The sad news of the passing of our dear friend Bob Cage, at 91, brings me back to the first moment I pulled up to Bob’s property in South Boston, Virginia, and was absolutely astonished. This was not a unique response—Bob’s “Sculpture Farm,” I later learned, is a legendary destination for those hunting “outsider artists” and their “art environments.” Countless towering works of art, constructed mostly of steel and other scrap metals, dotted the green sprawling landscape. The grass was pristinely manicured by a family of goats, for whom Bob built a cascading stairway so that they can cross his small farm road. At first I mistakenly assumed that I must be taking in the work of many artists, as there appeared to be no particular style or pattern to them. But I soon learned that they were all Bob’s—each arising from the expansive imagination of an artist with no boundaries and no fear.
While the sheer breadth of Bob’s work, in this most unique of galleries, routinely engenders in its viewer a sense of wonder and awe, my experience was particularly charged because I simply had no idea that Bob was a sculptor. I had come to see Bob because he was one of the world’s greatest and last remaining tobacco auctioneers.
I first learned of Bob through his appearance in a VFH-supported film by independent filmmaker Jim Crawford titled Down in the Old Belt: Voices from the Tobacco South. The film explored the all-encompassing institution of tobacco farming in Halifax and surrounding counties, just before its precipitous decline. While the film showcased many memorable folks involved in all aspects of tobacco, I was particularly drawn to the remarkable verbal art of the tobacco auctioneering chant, and of one auctioneer in particular. For as much as he had in so many aspects of his life, Bob Cage stole the show.
I contacted Bob shortly after viewing the film, asking if I could pay him a visit, and if he would be interested in taking on an apprentice in tobacco auctioneering. He regaled me with remarkable stories from the auction pits, and of the many colorful characters whom he met along the way. But then my heart sank a bit as he told me that he saw no purpose in apprenticing someone in the craft. For as the film reveals, the practice of selling tobacco through live auction ended in 2000, replaced by a system of direct contracts between growers and tobacco companies, thus rendering the tobacco auctioneer obsolete. “I’m a dinosaur now… Bones,” he said to me in a dry wit that I have cherished over the years. I finally convinced him to go through with it, apprenticing Crawford himself, explaining that the tobacco auctioneers’ chants were more than a means of commerce, but were an important vanishing verbal art. Jim’s apprenticeship with him would be unique, and would focus on recording the craft of the auctioneer and the stories around it. The apprenticeship resulted in critically important documentation such as this:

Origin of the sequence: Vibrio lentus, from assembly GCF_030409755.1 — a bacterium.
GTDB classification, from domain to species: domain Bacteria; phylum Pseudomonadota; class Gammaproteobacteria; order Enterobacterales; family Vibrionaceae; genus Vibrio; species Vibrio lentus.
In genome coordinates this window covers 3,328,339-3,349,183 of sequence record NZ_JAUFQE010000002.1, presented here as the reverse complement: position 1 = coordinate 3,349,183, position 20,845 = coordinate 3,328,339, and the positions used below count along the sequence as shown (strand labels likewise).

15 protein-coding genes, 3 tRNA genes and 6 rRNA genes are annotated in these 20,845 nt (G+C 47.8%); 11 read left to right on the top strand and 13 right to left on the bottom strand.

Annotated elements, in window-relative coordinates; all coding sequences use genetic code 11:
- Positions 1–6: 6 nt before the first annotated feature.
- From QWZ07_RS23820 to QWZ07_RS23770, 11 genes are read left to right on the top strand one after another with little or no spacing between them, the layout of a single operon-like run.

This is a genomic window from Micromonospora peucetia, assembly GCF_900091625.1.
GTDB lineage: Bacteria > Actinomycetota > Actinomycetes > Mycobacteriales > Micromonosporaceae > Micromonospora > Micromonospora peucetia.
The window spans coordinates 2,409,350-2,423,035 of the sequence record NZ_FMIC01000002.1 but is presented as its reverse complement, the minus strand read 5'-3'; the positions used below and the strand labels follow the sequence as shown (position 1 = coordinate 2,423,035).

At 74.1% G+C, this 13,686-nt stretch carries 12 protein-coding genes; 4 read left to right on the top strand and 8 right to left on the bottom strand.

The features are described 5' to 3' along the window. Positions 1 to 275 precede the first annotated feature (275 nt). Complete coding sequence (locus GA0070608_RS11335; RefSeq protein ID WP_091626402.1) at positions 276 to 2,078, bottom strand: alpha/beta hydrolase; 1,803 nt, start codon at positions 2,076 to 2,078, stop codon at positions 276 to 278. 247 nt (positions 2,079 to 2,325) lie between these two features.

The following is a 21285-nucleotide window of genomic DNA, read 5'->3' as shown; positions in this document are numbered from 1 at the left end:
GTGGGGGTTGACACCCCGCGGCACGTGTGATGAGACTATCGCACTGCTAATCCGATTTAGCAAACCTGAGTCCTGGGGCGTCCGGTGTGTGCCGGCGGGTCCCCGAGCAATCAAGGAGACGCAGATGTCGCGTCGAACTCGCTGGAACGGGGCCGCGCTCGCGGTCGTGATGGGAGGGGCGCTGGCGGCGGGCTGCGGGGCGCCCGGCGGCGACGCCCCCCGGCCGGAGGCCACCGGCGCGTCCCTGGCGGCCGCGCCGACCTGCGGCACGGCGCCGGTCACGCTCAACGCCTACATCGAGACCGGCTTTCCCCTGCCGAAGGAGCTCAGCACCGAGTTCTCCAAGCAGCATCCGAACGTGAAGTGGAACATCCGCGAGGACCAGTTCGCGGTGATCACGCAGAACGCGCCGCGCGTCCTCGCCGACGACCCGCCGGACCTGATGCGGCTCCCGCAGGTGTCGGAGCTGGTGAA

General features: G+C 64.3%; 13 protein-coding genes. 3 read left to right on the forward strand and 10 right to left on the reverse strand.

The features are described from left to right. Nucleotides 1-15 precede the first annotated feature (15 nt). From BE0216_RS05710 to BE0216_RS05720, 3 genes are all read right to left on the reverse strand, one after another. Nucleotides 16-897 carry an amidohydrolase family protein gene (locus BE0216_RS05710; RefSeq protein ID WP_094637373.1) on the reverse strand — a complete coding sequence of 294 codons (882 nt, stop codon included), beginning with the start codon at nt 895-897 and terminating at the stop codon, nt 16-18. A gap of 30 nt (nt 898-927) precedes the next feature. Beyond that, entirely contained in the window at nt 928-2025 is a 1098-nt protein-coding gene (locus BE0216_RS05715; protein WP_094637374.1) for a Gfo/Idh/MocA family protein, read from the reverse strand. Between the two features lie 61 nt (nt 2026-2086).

Bob was a native of Halifax, where “Bright Leaf” tobacco was king. It made Danville a bustling and prosperous city, with more than forty blocks dedicated to the industry with twist and plug manufacturers, pricing and brokers houses, stripping and stemming houses, and auction warehouses. Bob’s own personal connection to it began when his mother married a local tobacco warehouse owner. Danville is credited with creating its own unique method of selling tobacco, known as the “Danville System,” where fresh grown tobacco was auctioned off in small piles on the warehouse floor. Bob spent much time around tobacco auctions, and became enthralled with the auctioneers, studying them closely.